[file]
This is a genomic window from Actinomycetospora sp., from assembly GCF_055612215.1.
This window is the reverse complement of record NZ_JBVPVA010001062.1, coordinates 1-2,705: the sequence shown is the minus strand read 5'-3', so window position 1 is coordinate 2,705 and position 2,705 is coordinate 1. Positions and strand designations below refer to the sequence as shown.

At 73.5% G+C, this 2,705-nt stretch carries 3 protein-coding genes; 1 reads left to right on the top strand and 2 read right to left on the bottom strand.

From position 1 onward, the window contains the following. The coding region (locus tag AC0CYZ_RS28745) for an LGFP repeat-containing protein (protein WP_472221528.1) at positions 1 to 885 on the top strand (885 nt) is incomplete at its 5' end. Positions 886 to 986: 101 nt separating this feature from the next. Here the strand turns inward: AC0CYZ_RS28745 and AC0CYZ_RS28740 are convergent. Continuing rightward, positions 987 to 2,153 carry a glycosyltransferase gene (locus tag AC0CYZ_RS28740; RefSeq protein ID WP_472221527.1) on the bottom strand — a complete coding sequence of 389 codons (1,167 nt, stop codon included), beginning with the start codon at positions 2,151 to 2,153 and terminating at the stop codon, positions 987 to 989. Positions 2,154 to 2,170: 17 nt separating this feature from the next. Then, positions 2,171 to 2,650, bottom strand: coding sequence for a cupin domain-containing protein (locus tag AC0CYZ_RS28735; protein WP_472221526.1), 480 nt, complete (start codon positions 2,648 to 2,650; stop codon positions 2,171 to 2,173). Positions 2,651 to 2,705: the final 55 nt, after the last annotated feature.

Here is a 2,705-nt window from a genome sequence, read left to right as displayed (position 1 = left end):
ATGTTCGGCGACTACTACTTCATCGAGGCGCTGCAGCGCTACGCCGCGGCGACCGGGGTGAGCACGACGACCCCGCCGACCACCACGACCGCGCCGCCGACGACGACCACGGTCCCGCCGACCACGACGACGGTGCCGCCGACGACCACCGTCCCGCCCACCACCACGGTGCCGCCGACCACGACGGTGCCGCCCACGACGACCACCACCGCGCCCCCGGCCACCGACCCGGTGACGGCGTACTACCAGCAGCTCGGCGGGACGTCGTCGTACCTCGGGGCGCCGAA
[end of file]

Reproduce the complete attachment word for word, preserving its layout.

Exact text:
This is a genomic window from Actinomycetospora sp., from assembly GCF_055612215.1.
This window is the reverse complement of record NZ_JBVPVA010001062.1, coordinates 1-2,705: the sequence shown is the minus strand read 5'-3', so window position 1 is coordinate 2,705 and position 2,705 is coordinate 1. Positions and strand designations below refer to the sequence as shown.

At 73.5% G+C, this 2,705-nt stretch carries 3 protein-coding genes; 1 reads left to right on the top strand and 2 read right to left on the bottom strand.

From position 1 onward, the window contains the following. The coding region (locus tag AC0CYZ_RS28745) for an LGFP repeat-containing protein (protein WP_472221528.1) at positions 1 to 885 on the top strand (885 nt) is incomplete at its 5' end. Positions 886 to 986: 101 nt separating this feature from the next. Here the strand turns inward: AC0CYZ_RS28745 and AC0CYZ_RS28740 are convergent. Continuing rightward, positions 987 to 2,153 carry a glycosyltransferase gene (locus tag AC0CYZ_RS28740; RefSeq protein ID WP_472221527.1) on the bottom strand — a complete coding sequence of 389 codons (1,167 nt, stop codon included), beginning with the start codon at positions 2,151 to 2,153 and terminating at the stop codon, positions 987 to 989. Positions 2,154 to 2,170: 17 nt separating this feature from the next. Then, positions 2,171 to 2,650, bottom strand: coding sequence for a cupin domain-containing protein (locus tag AC0CYZ_RS28735; protein WP_472221526.1), 480 nt, complete (start codon positions 2,648 to 2,650; stop codon positions 2,171 to 2,173). Positions 2,651 to 2,705: the final 55 nt, after the last annotated feature.

Here is a 2,705-nt window from a genome sequence, read left to right as displayed (position 1 = left end):
ATGTTCGGCGACTACTACTTCATCGAGGCGCTGCAGCGCTACGCCGCGGCGACCGGGGTGAGCACGACGACCCCGCCGACCACCACGACCGCGCCGCCGACGACGACCACGGTCCCGCCGACCACGACGACGGTGCCGCCGACGACCACCGTCCCGCCCACCACCACGGTGCCGCCGACCACGACGGTGCCGCCCACGACGACCACCACCGCGCCCCCGGCCACCGACCCGGTGACGGCGTACTACCAGCAGCTCGGCGGGACGTCGTCGTACCTCGGGGCGCCGAA